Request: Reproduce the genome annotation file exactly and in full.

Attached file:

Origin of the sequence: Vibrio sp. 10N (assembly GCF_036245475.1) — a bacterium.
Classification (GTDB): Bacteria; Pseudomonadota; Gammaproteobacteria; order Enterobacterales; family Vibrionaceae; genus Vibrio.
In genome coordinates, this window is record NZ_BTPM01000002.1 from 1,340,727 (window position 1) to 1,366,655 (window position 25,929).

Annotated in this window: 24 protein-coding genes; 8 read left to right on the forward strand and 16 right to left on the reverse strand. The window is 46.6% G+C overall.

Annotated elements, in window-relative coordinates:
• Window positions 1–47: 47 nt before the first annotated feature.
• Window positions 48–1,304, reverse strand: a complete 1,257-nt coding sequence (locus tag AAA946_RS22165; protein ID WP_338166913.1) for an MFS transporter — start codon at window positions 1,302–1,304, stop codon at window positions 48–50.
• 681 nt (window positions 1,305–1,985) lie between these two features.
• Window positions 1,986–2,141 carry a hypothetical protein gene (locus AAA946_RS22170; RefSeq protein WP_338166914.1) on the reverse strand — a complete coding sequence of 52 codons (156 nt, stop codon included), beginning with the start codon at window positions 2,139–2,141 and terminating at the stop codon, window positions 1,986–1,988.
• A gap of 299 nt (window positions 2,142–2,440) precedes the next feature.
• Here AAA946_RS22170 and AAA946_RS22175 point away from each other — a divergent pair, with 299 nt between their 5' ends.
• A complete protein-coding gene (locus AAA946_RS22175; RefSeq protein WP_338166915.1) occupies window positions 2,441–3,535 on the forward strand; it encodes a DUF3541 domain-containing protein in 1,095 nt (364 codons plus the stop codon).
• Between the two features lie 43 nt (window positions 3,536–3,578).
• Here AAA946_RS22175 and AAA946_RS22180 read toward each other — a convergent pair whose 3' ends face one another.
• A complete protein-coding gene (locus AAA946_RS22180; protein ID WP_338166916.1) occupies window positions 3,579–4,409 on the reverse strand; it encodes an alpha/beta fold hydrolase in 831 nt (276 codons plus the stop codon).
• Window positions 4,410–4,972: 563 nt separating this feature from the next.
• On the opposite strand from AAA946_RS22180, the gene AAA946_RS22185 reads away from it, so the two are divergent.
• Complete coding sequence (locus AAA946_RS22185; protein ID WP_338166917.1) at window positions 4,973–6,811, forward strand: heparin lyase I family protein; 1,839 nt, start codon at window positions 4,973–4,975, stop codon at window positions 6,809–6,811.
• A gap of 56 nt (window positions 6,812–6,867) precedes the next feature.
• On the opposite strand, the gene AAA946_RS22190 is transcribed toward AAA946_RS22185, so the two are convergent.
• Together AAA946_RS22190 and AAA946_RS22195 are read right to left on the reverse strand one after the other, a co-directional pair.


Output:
Origin of the sequence: Vibrio sp. 10N (assembly GCF_036245475.1) — a bacterium.
Classification (GTDB): Bacteria; Pseudomonadota; Gammaproteobacteria; order Enterobacterales; family Vibrionaceae; genus Vibrio.
In genome coordinates, this window is record NZ_BTPM01000002.1 from 1,340,727 (window position 1) to 1,366,655 (window position 25,929).

Annotated in this window: 24 protein-coding genes; 8 read left to right on the forward strand and 16 right to left on the reverse strand. The window is 46.6% G+C overall.

Annotated elements, in window-relative coordinates:
• Window positions 1–47: 47 nt before the first annotated feature.
• Window positions 48–1,304, reverse strand: a complete 1,257-nt coding sequence (locus tag AAA946_RS22165; protein ID WP_338166913.1) for an MFS transporter — start codon at window positions 1,302–1,304, stop codon at window positions 48–50.
• 681 nt (window positions 1,305–1,985) lie between these two features.
• Window positions 1,986–2,141 carry a hypothetical protein gene (locus AAA946_RS22170; RefSeq protein WP_338166914.1) on the reverse strand — a complete coding sequence of 52 codons (156 nt, stop codon included), beginning with the start codon at window positions 2,139–2,141 and terminating at the stop codon, window positions 1,986–1,988.
• A gap of 299 nt (window positions 2,142–2,440) precedes the next feature.
• Here AAA946_RS22170 and AAA946_RS22175 point away from each other — a divergent pair, with 299 nt between their 5' ends.
• A complete protein-coding gene (locus AAA946_RS22175; RefSeq protein WP_338166915.1) occupies window positions 2,441–3,535 on the forward strand; it encodes a DUF3541 domain-containing protein in 1,095 nt (364 codons plus the stop codon).
• Between the two features lie 43 nt (window positions 3,536–3,578).
• Here AAA946_RS22175 and AAA946_RS22180 read toward each other — a convergent pair whose 3' ends face one another.
• A complete protein-coding gene (locus AAA946_RS22180; protein ID WP_338166916.1) occupies window positions 3,579–4,409 on the reverse strand; it encodes an alpha/beta fold hydrolase in 831 nt (276 codons plus the stop codon).
• Window positions 4,410–4,972: 563 nt separating this feature from the next.
• On the opposite strand from AAA946_RS22180, the gene AAA946_RS22185 reads away from it, so the two are divergent.
• Complete coding sequence (locus AAA946_RS22185; protein ID WP_338166917.1) at window positions 4,973–6,811, forward strand: heparin lyase I family protein; 1,839 nt, start codon at window positions 4,973–4,975, stop codon at window positions 6,809–6,811.
• A gap of 56 nt (window positions 6,812–6,867) precedes the next feature.
• On the opposite strand, the gene AAA946_RS22190 is transcribed toward AAA946_RS22185, so the two are convergent.
• Together AAA946_RS22190 and AAA946_RS22195 are read right to left on the reverse strand one after the other, a co-directional pair.